Jobseekers face the renewed threat of benefit suspension after the federal government announced the return of welfare mutual obligations.
From 28 September, about 1.5 million people receiving unemployment benefits will need to search for up to eight jobs a month, sign a job search plan and participate in meetings with an employment services provider.
That’s despite limited job availability amid the Covid-19 recession, with analysis of government data showing there are 13 jobseekers for every job vacancy across Australia.
Benefits suspensions – which have been paused during the pandemic – will recommence, meaning jobseekers can have their payments stopped for not meeting these obligations.
In a move condemned by advocates who doubt its value and whether it is safe, the controversial work for the dole program for longer-term unemployed will also return in cases where the government believes it is “safe to do so and all health and safety requirements are met”.
Mutual obligations will remain paused in Victoriaas it grapples with tough coronavirus restrictions.
The changes coincide with a $300-a-fortnight cut to the coronavirus supplement – added to jobseeker, student and parenting benefits – on 25 September, a move that may cost the economy $31bn and 145,000 full-time jobs over two years.
Kristin O’Connell, spokesperson for the Australian Unemployed Workers Union, said the government was putting “unemployment cops back on the beat while there are no jobs to be had”.
“While ‘mutual’ obligations were suspended, we received countless reports from people saying they feel properly equipped to look for work for the first time,” she said.
“Without any penalties for not applying for jobs, job ads were receiving more applications than ever before.”
Cassandra Goldie, chief executive of the Australian Council of Social Service, said requiring jobseekers to search for eight jobs a month was “too high in the highly competitive jobs market”.
She added that the Work for the Dole program “does nothing to improve employment prospects [and] could put people at risk under Covid-19”.
Greens senator Rachel Siewert also added to the criticism, blasting the government for throwing struggling Australians under the bus to “line the pockets of private companies”.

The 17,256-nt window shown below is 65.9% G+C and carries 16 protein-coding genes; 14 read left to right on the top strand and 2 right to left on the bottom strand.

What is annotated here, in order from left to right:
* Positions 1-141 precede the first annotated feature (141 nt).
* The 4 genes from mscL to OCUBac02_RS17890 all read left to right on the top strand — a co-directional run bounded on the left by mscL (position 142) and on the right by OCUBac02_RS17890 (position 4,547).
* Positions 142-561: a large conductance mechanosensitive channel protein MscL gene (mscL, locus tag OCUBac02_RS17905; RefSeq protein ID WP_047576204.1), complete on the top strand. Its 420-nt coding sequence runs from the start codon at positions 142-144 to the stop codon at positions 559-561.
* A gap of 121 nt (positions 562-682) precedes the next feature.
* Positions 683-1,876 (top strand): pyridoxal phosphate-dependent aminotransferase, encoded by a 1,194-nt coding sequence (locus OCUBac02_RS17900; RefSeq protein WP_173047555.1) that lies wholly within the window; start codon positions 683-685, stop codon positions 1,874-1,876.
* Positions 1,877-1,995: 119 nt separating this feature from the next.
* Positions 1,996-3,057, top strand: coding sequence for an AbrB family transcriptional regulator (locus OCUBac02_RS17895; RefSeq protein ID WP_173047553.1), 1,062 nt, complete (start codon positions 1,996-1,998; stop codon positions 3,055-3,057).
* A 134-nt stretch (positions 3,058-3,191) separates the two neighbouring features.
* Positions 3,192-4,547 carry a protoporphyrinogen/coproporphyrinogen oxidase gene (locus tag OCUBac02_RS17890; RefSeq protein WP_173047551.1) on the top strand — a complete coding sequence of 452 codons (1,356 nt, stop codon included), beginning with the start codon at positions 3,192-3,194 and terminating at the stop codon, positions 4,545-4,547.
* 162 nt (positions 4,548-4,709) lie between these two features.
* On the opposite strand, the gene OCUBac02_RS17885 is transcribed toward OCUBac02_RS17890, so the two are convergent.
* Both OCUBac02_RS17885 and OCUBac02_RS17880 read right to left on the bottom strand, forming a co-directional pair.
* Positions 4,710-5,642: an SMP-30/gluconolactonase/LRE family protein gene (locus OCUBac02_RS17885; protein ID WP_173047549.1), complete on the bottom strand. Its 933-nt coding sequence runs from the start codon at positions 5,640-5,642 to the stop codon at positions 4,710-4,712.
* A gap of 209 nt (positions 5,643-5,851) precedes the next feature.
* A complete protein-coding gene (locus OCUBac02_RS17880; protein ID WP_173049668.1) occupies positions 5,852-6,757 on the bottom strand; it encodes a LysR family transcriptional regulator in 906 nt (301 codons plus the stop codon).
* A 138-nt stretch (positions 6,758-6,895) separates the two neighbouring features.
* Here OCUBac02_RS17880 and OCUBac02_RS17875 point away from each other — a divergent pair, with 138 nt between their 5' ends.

“We are in the midst of a recession, the jobs are not there and we are basically making people chase their tails, pushing paper to keep this government happy, and line the pockets of private companies who are making a lot of money out of the unemployment industry,” she said.
Since 2015, the government has awarded more than $7bn worth of welfare-to-work contracts to private employment service providers.
Guardian Australia has reported extensively on the blunt nature of the welfare compliance regime, which saw jobseekers’ payments temporarily stopped 2.3 million times in 2018-19.
Of the 581,866 people who had their payments suspended last financial year, 121,604 were later found to have had a reasonable excuse.
In a joint statement, the employment minister, Michaelia Cash, and social services minister, Anne Ruston, said labour force data showed Australians were “returning to the workforce and many businesses are looking for workers”.
On Thursday, the ABS said unemployment fell by 0.7% to 6.8% in August. Economists said the shift was mostly driven by an increase in people describing themselves as self-employed, likely reflecting a boost to gig economy jobs such as food delivery.
But government data on jobseeker payment recipients shows there was a negligible change in recipients between July and August. The figure stood at 1.5 million in both months. There was little difference among those who recorded employment income.
The ministers said the government was also focusing on upskilling jobseekers as the labour market shifts due to the pandemic.
“Given the changing nature of the labour market, with many roles changing significantly because of Covid-19, the government is also increasing opportunities for jobseekers to train and upskill to become more employable in areas of high skill demand,” they said.
The ministers said short education or training courses would also count towards mutual obligation requirements under more flexible rules.
They said the government acknowledged it was “a challenging time for those looking for work” and encouraged people to access the support services made available.
This included “skills training, assistance for other work preparation activities and referral to relevant support services – including mental health services, if required”.
Labor’s employment spokesman, Brendan O’Connor, said the opposition supported the “principle of mutual obligation” but it should not be punitive and the government needed to create jobs, rather than just cut benefits.
Exemptions from mutual obligations will be available for those who can demonstrate special circumstances.
The new rules will apply to people on the jobactive program, the new online employment services program, disability employment services and ParentsNext.
In the case of ParentsNext, it means participants, who are mostly single mothers, may have their payments stopped for failing to attend activities that have previously included things like taking their children to playgroup or StoryTime session at the library.
Although people can have their payments restarted by “re-engaging” with their job agency, critics argue a delay to welfare payments often leaves those on benefits struggling to afford essentials and cover bills.